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Cyber Europe tests the EU Cyber Preparedness in the Energy Sector

June 2024 by Marc Jacob

The 7th edition of Cyber Europe, one of the largest cybersecurity exercises in Europe, organised the European Union Agency for Cybersecurity (ENISA) challenged the resilience of the EU energy sector.

Cybersecurity has become a growing threat gateway for the EU critical infrastructure sectors, as the number of cyberattacks has largely increased in recent years. In 2023 alone, over 200 reported cyber incidents targeted the energy sector and more than half of them were directed specifically at Europe. The significant role the sector holds for the European economy renders the energy industry particularly susceptible to cyber threats and attacks.

EU Commissioner for the Internal Market, Thierry Breton visited ENISA premises and the Cyber Europe Exercise room to have a glimpse of how the exercise puts the EU energy infrastructure to the test. He stated:” Cybersecurity is a common priority. In 2023 alone, more than 200 reported cyber incidents targeted the energy sector, and more than half of them were directed specifically against Europe. Cybersecurity threats in critical sectors can have an impact on the everyday life of citizens, but also on businesses and public services throughout the EU. This type of exercise is essential to test our cybersecurity resilience with all key partners if we are to protect EU citizens.”

The Executive Director of the EU Agency for Cybersecurity, Juhan Lepassaar, stated: “The preservation of our critical infrastructure is one of the building blocks of the single market and thus, we have to advance our preparedness and response capacities to protect it. The Cyber Europe exercise is the evidence that we are committed in our efforts to achieve that.”

The Network and Information Security (NIS) Investments in the EU report by ENISA found that 32% of operators in the energy sector do not have a single critical Operation Technology (OT) process monitored by a Security Operations Center (SOC). Operational Technology and Information Technology are covered by a single SOC for 52% of operators of essential services in the energy sector.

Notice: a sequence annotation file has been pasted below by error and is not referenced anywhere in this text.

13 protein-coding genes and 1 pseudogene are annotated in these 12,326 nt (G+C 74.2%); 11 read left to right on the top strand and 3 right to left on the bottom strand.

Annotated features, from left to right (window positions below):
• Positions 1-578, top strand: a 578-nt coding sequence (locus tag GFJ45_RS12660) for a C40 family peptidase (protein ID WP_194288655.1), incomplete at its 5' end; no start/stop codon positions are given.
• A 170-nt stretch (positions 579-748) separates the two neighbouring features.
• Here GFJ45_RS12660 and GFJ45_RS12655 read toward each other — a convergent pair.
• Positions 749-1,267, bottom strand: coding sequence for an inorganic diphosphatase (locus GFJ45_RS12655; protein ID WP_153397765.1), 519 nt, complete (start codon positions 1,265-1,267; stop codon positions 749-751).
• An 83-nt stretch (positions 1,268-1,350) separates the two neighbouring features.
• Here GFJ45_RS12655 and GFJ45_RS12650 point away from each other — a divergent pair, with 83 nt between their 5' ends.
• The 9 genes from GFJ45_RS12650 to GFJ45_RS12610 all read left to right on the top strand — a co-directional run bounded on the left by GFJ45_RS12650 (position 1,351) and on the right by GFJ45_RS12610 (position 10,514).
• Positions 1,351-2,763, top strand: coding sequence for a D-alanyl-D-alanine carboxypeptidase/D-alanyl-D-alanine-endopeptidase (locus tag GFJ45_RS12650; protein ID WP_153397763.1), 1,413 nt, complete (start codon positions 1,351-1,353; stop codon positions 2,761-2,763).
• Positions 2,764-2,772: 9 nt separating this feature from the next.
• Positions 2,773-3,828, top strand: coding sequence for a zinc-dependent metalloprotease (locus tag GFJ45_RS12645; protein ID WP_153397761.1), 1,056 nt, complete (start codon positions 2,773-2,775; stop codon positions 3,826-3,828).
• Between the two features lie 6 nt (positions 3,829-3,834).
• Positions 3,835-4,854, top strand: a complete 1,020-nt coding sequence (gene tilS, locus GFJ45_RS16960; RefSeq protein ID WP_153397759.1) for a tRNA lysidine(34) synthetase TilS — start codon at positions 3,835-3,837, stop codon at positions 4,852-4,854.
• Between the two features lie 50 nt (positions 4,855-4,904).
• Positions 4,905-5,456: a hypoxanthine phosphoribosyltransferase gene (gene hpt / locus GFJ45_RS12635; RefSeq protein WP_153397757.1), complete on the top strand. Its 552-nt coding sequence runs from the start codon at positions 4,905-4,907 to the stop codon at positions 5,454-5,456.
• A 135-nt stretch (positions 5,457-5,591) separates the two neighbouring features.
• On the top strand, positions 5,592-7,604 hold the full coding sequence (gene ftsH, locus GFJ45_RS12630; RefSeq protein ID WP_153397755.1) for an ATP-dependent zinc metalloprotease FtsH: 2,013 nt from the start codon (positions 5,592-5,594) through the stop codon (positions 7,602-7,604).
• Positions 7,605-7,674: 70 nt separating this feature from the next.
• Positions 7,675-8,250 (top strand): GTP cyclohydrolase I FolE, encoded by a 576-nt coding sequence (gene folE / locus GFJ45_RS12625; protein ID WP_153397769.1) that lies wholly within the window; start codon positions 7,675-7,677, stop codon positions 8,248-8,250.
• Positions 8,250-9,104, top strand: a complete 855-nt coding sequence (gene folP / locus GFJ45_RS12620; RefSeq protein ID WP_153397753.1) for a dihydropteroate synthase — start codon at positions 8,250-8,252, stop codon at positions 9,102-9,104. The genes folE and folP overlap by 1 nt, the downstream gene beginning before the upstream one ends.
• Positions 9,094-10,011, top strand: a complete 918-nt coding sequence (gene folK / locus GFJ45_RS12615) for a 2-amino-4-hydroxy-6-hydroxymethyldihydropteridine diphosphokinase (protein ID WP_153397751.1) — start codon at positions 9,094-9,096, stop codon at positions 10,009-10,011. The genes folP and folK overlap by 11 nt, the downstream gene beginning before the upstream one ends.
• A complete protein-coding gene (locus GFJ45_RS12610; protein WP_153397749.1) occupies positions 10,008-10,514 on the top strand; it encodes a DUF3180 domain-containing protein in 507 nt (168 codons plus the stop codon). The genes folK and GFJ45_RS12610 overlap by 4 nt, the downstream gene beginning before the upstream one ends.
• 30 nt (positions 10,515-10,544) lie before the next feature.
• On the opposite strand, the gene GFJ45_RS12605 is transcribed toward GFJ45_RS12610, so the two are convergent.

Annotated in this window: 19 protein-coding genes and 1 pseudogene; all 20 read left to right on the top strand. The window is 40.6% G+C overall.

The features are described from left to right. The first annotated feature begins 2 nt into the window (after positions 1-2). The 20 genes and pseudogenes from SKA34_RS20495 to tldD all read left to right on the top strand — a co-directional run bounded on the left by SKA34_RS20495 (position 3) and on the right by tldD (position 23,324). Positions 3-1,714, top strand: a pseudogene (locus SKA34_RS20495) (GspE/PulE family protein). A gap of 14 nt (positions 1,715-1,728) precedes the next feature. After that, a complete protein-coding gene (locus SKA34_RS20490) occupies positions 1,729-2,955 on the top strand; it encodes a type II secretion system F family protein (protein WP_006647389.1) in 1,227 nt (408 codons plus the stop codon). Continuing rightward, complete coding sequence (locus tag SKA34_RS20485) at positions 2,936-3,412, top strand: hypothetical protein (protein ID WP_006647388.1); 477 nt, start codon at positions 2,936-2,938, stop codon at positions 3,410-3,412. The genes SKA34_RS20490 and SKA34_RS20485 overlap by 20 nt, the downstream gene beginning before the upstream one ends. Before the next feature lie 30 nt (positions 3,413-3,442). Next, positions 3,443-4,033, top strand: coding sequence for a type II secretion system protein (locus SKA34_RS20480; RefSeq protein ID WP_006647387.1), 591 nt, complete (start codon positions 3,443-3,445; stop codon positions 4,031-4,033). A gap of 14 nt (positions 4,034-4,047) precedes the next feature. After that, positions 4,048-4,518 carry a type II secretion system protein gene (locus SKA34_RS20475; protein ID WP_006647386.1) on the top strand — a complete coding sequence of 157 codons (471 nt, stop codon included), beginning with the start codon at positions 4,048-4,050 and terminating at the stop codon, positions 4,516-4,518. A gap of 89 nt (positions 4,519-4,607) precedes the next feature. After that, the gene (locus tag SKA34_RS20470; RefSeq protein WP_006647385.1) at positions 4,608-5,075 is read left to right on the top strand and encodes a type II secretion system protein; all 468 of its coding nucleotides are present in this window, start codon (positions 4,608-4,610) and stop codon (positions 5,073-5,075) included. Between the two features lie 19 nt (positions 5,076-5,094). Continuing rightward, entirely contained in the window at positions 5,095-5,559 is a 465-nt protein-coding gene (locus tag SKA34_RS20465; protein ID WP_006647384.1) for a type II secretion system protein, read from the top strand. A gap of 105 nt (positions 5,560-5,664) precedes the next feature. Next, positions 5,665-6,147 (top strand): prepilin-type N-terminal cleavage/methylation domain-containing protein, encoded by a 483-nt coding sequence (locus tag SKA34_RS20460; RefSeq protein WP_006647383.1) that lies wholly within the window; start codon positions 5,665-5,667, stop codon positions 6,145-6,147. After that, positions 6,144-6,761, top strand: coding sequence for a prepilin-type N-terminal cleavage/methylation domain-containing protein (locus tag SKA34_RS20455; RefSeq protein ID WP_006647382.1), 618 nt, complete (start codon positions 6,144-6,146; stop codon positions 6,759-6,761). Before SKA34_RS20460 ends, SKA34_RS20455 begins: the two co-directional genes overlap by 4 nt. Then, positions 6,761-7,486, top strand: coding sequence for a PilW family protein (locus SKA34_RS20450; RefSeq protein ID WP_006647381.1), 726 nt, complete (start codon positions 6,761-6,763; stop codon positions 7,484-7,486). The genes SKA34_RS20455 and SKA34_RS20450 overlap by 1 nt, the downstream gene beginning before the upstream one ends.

Given the importance of the energy sector, this year’s Cyber Europe exercise focused on a scenario that involved cyber threats aiming at the EU energy infrastructure deriving from friction caused by geopolitical tension between the European Union and a fictious foreign nation. With propaganda swaying public opinion and concerns about APTs (Advanced Persistent Threat) groups exploiting vulnerabilities, the energy sector became a prime target. To prevent a large-scale attack crippling the European economy and destabilising political balance, stakeholders had to swiftly coordinate their actions and response.

The two-day event simulated a series of large-scale cyber incidents. Working together, players honed their coordination and crisis management skills to tackle the challenges posed by the advanced scenarios and ensure business continuity in the face of a crisis. The pan-European exercise brought together 30 national cybersecurity agencies, a number of EU agencies, bodies and networks and over 1000 experts dealing with a range of areas from incident response to decision-making. It is one of the largest cyber exercises organised in Europe and it is powered by ENISA, which celebrates its 20th anniversary in 2024.

Following the biennial exercise, an analysis on the processes and outcomes will be conducted to gain insights on the weaknesses identified. These findings will be included in the after-action report, which intends to provide guidance and suggestions for further improvement both for the exercise itself but also for strengthening the resilience of the EU energy sector.

Further Information
Cyber Europe — ENISA (europa.eu)
Cyber Europe 2024 — ENISA (europa.eu)
Energy sector — ENISA (europa.eu)
EU CyCLONe — ENISA (europa.eu)


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